« January 2009 Table of Contents
News Line: China blacklists 17 food additives
List includes carbon monoxide, formaldehyde
- Steven Hedlund
January 01, 2009
China's Ministry of Health in mid-December publish-ed a list
of 17 chemicals and other substances it prohibited for use as
food additives. The move came just a week after the agency
launched a four-month food-safety campaign in the wake of the
melamine-tainted infant formula scandal.
Among listed substances, according to a report from China's
state-run Xinhua News Agency, are boric acid, lye and
formaldehyde, which is added to water used to soak dried
seafood to improve its appearance. Carbon monoxide is also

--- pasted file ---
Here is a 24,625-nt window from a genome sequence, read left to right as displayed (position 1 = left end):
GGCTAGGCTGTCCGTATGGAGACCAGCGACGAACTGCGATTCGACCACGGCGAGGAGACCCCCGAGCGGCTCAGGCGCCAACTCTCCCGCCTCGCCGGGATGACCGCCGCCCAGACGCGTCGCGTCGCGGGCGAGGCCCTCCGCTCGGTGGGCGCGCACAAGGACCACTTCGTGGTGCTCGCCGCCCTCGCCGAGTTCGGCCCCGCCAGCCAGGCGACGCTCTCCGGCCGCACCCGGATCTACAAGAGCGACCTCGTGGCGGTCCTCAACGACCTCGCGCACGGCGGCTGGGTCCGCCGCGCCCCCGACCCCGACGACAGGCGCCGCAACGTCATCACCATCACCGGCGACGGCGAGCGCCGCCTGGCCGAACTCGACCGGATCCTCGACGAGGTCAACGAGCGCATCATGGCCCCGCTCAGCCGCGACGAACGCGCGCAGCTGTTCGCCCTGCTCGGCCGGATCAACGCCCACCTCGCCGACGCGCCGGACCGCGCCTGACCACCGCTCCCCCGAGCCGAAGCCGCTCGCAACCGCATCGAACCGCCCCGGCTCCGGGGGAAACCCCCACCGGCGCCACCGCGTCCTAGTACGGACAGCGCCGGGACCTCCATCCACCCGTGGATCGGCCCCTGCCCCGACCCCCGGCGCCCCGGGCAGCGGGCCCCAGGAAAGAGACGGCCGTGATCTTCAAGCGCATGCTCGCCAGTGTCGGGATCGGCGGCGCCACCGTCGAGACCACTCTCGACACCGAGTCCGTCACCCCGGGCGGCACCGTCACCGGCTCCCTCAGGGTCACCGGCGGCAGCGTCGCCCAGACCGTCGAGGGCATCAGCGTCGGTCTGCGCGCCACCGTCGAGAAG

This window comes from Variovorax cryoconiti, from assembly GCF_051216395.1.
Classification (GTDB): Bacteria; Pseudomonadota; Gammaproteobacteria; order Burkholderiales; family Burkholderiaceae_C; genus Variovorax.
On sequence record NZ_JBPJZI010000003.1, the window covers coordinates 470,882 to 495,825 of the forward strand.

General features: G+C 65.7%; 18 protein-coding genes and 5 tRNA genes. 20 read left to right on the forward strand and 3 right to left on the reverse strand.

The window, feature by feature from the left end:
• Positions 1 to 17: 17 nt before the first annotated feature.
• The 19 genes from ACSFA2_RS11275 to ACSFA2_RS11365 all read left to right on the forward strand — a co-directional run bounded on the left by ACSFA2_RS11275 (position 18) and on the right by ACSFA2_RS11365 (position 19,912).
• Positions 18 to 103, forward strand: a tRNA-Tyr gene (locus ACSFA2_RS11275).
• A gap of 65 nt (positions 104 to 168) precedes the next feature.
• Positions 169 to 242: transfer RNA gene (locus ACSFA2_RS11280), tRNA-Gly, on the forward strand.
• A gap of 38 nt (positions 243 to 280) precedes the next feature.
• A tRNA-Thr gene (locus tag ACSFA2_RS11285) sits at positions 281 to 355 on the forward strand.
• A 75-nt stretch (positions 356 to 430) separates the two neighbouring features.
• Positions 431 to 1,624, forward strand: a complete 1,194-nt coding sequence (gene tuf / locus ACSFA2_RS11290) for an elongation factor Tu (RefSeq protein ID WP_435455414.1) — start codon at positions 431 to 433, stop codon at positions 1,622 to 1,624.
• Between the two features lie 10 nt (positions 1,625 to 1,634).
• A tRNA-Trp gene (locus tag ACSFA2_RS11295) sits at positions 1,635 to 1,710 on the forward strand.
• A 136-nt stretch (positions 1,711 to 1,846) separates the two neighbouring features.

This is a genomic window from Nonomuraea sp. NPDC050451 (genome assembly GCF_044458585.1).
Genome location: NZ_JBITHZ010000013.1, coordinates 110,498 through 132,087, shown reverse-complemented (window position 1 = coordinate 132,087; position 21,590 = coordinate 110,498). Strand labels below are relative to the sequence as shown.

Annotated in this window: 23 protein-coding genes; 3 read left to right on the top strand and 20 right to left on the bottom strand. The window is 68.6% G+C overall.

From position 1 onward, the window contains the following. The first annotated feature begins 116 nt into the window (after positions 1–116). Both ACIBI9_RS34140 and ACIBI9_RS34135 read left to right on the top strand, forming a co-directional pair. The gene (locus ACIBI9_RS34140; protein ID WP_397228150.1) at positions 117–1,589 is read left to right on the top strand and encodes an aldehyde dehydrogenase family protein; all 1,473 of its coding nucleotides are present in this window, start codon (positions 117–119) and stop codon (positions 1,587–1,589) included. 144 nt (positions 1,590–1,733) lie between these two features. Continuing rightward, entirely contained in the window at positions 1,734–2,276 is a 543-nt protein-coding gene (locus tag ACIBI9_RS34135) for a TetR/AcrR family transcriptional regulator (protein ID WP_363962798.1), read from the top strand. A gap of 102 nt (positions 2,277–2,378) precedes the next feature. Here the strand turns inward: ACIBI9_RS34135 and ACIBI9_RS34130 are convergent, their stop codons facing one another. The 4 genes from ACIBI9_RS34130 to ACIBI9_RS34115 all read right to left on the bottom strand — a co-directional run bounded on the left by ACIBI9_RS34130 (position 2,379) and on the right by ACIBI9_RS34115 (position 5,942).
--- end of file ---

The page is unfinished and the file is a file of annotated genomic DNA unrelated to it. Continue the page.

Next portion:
listed. Some processors use industrial CO to preserve and in
some cases enhance a seafood product's color.
The U.S. Food and Drug Administration requires all
CO-treated seafood to be labeled, as it would for any
ingredient, but has taken no official stance on its use. The
agency classifies "tasteless smoke," a wood-smoke-filtration
system that uses less CO than industrial CO methods, as
"generally regarded as safe" (GRAS).
CO critics argue the treatment deceives seafood buyers and
consumers into believing the product is fresher than it really
In testimony submitted to the House Subcommittee on
Oversight and Investigations in November 2007, Michael
Picchietti, president of Regal Springs Trading Co. in
Bradenton, Fla., said on behalf of the American Coalition for
Tilapia that CO-treated frozen tilapia fillets from China will
hurt tilapia's image, because consumers will perceive the
bright pink color as a sign of freshness.
Picchietti added that FDA's GRAS approval for tasteless
smoke has been misconstrued by processors to include the
widespread use of industrial CO on tilapia. - S.H.